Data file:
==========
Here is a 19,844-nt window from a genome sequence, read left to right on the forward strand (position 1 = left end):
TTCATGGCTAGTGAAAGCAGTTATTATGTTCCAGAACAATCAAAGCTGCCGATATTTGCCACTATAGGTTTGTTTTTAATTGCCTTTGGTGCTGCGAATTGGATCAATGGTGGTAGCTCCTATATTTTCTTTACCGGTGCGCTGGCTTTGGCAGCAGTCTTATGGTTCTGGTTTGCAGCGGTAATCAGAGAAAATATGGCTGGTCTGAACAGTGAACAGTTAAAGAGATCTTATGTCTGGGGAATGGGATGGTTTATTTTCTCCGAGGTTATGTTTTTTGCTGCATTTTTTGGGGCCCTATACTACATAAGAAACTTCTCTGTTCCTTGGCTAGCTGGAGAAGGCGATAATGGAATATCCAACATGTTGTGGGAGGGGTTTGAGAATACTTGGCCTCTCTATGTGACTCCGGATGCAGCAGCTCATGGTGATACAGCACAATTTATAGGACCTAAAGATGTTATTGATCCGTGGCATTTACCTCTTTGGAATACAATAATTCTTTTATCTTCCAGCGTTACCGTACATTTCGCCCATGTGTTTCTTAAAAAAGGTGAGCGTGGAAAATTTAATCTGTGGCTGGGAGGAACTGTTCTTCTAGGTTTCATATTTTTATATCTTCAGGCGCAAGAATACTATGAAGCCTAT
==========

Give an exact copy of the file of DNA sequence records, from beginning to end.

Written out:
Here is a 19,844-nt window from a genome sequence, read left to right on the forward strand (position 1 = left end):
TTCATGGCTAGTGAAAGCAGTTATTATGTTCCAGAACAATCAAAGCTGCCGATATTTGCCACTATAGGTTTGTTTTTAATTGCCTTTGGTGCTGCGAATTGGATCAATGGTGGTAGCTCCTATATTTTCTTTACCGGTGCGCTGGCTTTGGCAGCAGTCTTATGGTTCTGGTTTGCAGCGGTAATCAGAGAAAATATGGCTGGTCTGAACAGTGAACAGTTAAAGAGATCTTATGTCTGGGGAATGGGATGGTTTATTTTCTCCGAGGTTATGTTTTTTGCTGCATTTTTTGGGGCCCTATACTACATAAGAAACTTCTCTGTTCCTTGGCTAGCTGGAGAAGGCGATAATGGAATATCCAACATGTTGTGGGAGGGGTTTGAGAATACTTGGCCTCTCTATGTGACTCCGGATGCAGCAGCTCATGGTGATACAGCACAATTTATAGGACCTAAAGATGTTATTGATCCGTGGCATTTACCTCTTTGGAATACAATAATTCTTTTATCTTCCAGCGTTACCGTACATTTCGCCCATGTGTTTCTTAAAAAAGGTGAGCGTGGAAAATTTAATCTGTGGCTGGGAGGAACTGTTCTTCTAGGTTTCATATTTTTATATCTTCAGGCGCAAGAATACTATGAAGCCTAT